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Exercises and Practices For Mind and Body Health After 50+

Exercises and Practices For Mind and Body Health After 50+

So, what is a good meditator? The one who meditates. – Allan Lokos

Are you struggling with your mind and body health? Today’s blog is dedicated to meditation, Tai chi, walking, yoga, and much more. Because of COVID-19, and the not-good things happening in the world right now, I thought we could all use a little bit of ZEN for our mind and body!

Now, the secret to having a sharp mind and a healthy body after 50 not only lies in self-care and healthy eating but also in how we destress and settle our minds.

The quote, “So, what is a good meditator? The one who meditates”, is perfect because it is so true, my sweet reader. All we have to do is start and then by practicing, we are doing it. How amazing!

So, here goes nothing… a list of great mind and body practices to help us live our best lives.

Meditation

Meditation is defined via Wikipedia as “a practice where an individual uses a technique – such as mindfulness, or focusing their mind on a particular object, thought or activity – to train attention and awareness, and achieve a mentally clear and emotionally calm and stable state.”

Practiced for over 5,000 years for good reason, meditation provides many health benefits. It improves physical health as well as mental health by reducing stress and calming the often-overactive mind and body. It’s even said to have anti-aging benefits because of its links to the destressing of the body.

It can be practiced anywhere and at any time. There are so many variations of meditation that I encourage you to try many different methods until you find the one that is right for you. This may include going to a group meditation or using a guided meditation on YouTube or iTunes. One of my favorite practitioners on YouTube is Michael Sealey, who has many guided meditations on several different topics. They are wonderful.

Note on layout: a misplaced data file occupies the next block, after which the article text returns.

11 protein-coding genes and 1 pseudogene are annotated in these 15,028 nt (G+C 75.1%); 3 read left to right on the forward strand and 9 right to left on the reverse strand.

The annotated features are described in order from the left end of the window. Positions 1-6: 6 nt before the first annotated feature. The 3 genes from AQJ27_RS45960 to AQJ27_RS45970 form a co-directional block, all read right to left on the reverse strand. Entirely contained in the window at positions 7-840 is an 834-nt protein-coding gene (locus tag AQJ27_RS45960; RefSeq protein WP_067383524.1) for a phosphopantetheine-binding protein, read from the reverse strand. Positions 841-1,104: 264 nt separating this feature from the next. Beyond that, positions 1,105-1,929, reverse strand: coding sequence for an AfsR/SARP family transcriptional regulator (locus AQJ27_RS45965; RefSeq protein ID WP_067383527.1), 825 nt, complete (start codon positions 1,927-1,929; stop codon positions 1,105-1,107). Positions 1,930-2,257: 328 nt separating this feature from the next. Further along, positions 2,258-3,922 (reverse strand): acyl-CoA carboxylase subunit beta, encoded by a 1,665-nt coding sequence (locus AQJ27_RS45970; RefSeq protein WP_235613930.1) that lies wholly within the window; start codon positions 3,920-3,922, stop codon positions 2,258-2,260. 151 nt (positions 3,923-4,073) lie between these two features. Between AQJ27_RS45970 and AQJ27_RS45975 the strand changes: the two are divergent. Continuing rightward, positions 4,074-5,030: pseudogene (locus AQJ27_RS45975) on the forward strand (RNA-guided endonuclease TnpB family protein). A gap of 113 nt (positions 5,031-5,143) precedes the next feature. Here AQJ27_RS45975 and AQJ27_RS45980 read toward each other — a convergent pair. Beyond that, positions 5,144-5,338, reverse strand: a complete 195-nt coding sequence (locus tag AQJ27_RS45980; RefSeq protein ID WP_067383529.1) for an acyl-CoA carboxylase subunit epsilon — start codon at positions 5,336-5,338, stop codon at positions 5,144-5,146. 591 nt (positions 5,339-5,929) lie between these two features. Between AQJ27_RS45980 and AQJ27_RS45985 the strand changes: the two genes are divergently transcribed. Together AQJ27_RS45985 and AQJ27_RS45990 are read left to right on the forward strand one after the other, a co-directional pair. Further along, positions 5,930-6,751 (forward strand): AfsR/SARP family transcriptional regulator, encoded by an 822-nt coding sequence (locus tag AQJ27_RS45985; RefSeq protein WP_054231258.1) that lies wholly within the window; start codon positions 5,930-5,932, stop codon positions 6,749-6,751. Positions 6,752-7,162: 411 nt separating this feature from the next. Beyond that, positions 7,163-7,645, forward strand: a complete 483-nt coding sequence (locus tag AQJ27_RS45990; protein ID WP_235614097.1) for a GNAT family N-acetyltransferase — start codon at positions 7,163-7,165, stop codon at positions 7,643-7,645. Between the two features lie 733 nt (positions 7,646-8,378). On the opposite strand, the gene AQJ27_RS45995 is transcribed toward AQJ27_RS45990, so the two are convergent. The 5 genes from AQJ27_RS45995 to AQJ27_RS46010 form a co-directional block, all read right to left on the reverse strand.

You will be amazed at what a simple five-minute daily meditation can do for your health. I guarantee you will feel calmer, happier, and maybe even a little younger. Especially after you practice regularly.

Discover more meditation methods HERE.

Tai Chi

Have you heard of Tai chi? I’m sure that at some point on your morning walk, you’ve seen a group of men and women doing some gentle moves in the park together. It may even look like you’re watching a slow-motion Jackie Chan movie, but, that is Tai chi!

According to the Mayo Clinic, “Tai chi is an ancient Chinese tradition that, today, is practiced as a graceful form of exercise. It involves a series of movements performed in a slow, focused manner and accompanied by deep breathing.”

Tai chi has been proven to help relieve stress and ease the body of tension. It is a very gentle exercise for both the body and the mind, which is why it is popular among people over the age of 50.

If you’re interested in learning the art of Tai Chi, here is a great video for beginners. Click, HERE.

Walking

Walking is wonderful for the body, mind, and soul. It is the simplest form of exercise, but also one of the most effective. As well, walking can also serve as an exercise in meditation. The repetitive motion of walking can put your mind and body into a meditative state. This promotes healing and relaxation. Walking also promotes: